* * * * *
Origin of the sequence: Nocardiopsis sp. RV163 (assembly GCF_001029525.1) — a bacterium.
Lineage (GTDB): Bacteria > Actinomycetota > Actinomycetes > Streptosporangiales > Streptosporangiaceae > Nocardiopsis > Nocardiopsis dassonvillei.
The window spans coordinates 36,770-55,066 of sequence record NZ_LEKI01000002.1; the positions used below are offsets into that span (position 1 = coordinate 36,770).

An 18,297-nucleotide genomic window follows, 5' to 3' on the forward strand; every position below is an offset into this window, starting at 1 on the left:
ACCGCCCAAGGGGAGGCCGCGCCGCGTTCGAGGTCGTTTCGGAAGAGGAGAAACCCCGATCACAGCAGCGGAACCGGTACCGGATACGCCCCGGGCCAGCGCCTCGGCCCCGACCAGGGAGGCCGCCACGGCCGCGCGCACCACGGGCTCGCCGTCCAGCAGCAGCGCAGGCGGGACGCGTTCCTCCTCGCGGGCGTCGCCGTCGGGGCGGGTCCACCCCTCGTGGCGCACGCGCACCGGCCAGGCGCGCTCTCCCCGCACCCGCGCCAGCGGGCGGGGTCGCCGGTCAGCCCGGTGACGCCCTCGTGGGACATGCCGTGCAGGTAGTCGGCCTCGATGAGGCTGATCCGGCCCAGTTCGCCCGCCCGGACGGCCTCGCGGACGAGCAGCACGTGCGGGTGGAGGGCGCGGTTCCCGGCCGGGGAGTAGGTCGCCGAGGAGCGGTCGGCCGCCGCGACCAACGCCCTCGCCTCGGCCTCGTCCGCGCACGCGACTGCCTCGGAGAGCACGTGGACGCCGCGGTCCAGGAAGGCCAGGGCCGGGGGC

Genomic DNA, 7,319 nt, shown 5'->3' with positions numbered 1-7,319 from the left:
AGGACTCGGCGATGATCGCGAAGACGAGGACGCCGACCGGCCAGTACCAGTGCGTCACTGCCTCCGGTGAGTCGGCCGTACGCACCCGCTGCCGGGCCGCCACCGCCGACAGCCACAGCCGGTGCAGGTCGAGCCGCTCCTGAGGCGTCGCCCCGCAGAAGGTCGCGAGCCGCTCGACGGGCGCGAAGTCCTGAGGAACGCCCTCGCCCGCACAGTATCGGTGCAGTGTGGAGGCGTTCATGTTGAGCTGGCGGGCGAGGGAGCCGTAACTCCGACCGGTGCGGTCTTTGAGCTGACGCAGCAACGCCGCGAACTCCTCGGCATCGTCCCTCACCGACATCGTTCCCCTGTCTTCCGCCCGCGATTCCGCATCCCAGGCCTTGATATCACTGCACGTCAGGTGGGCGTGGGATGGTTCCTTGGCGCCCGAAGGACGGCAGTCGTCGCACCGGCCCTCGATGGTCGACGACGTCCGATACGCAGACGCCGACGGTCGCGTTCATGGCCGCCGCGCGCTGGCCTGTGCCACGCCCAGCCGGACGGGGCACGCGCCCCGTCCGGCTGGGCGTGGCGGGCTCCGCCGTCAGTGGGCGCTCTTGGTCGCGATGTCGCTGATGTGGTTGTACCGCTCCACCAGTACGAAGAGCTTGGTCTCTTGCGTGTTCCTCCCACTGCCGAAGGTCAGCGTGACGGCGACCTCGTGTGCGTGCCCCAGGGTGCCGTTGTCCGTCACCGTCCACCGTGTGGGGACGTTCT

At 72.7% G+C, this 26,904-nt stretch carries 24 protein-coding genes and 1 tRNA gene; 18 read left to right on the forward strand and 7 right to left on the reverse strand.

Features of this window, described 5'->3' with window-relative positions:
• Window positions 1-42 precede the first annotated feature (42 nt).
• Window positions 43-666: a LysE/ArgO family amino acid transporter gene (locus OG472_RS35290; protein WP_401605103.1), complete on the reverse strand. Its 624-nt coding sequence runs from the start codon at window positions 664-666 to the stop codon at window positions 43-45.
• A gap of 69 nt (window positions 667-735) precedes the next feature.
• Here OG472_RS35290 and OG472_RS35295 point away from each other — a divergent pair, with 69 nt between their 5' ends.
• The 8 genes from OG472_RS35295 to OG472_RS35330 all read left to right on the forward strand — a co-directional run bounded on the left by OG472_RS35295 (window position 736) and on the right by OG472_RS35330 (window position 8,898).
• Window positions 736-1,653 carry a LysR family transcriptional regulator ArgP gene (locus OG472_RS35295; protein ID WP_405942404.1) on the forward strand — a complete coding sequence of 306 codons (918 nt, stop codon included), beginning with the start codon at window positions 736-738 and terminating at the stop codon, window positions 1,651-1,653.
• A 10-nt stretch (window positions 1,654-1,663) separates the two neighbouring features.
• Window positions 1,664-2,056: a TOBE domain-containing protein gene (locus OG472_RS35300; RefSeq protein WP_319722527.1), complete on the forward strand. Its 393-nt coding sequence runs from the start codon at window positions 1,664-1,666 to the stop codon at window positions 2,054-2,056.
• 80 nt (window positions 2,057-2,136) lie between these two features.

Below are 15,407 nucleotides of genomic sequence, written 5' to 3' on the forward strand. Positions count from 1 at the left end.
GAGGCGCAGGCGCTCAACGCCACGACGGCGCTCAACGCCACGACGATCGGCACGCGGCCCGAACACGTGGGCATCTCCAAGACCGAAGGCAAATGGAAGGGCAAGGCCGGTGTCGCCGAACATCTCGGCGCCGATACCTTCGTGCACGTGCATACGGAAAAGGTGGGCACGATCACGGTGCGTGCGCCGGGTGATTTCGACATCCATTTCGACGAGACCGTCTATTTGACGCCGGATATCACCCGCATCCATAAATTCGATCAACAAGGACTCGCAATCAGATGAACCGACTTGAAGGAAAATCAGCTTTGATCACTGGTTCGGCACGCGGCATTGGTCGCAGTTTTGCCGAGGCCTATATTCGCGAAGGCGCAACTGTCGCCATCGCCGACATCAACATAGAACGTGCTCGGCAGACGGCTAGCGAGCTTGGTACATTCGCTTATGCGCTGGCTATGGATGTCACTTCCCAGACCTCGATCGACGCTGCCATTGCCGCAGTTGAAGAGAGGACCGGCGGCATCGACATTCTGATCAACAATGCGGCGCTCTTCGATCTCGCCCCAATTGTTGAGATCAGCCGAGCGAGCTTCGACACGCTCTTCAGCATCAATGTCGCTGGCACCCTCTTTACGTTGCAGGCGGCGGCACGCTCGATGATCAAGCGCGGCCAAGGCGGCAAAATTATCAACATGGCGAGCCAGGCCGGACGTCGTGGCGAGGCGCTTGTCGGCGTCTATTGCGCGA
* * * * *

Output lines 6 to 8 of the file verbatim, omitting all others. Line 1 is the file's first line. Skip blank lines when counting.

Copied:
Genomic DNA, 7,319 nt, shown 5'->3' with positions numbered 1-7,319 from the left:
AGGACTCGGCGATGATCGCGAAGACGAGGACGCCGACCGGCCAGTACCAGTGCGTCACTGCCTCCGGTGAGTCGGCCGTACGCACCCGCTGCCGGGCCGCCACCGCCGACAGCCACAGCCGGTGCAGGTCGAGCCGCTCCTGAGGCGTCGCCCCGCAGAAGGTCGCGAGCCGCTCGACGGGCGCGAAGTCCTGAGGAACGCCCTCGCCCGCACAGTATCGGTGCAGTGTGGAGGCGTTCATGTTGAGCTGGCGGGCGAGGGAGCCGTAACTCCGACCGGTGCGGTCTTTGAGCTGACGCAGCAACGCCGCGAACTCCTCGGCATCGTCCCTCACCGACATCGTTCCCCTGTCTTCCGCCCGCGATTCCGCATCCCAGGCCTTGATATCACTGCACGTCAGGTGGGCGTGGGATGGTTCCTTGGCGCCCGAAGGACGGCAGTCGTCGCACCGGCCCTCGATGGTCGACGACGTCCGATACGCAGACGCCGACGGTCGCGTTCATGGCCGCCGCGCGCTGGCCTGTGCCACGCCCAGCCGGACGGGGCACGCGCCCCGTCCGGCTGGGCGTGGCGGGCTCCGCCGTCAGTGGGCGCTCTTGGTCGCGATGTCGCTGATGTGGTTGTACCGCTCCACCAGTACGAAGAGCTTGGTCTCTTGCGTGTTCCTCCCACTGCCGAAGGTCAGCGTGACGGCGACCTCGTGTGCGTGCCCCAGGGTGCCGTTGTCCGTCACCGTCCACCGTGTGGGGACGTTCT

At 72.7% G+C, this 26,904-nt stretch carries 24 protein-coding genes and 1 tRNA gene; 18 read left to right on the forward strand and 7 right to left on the reverse strand.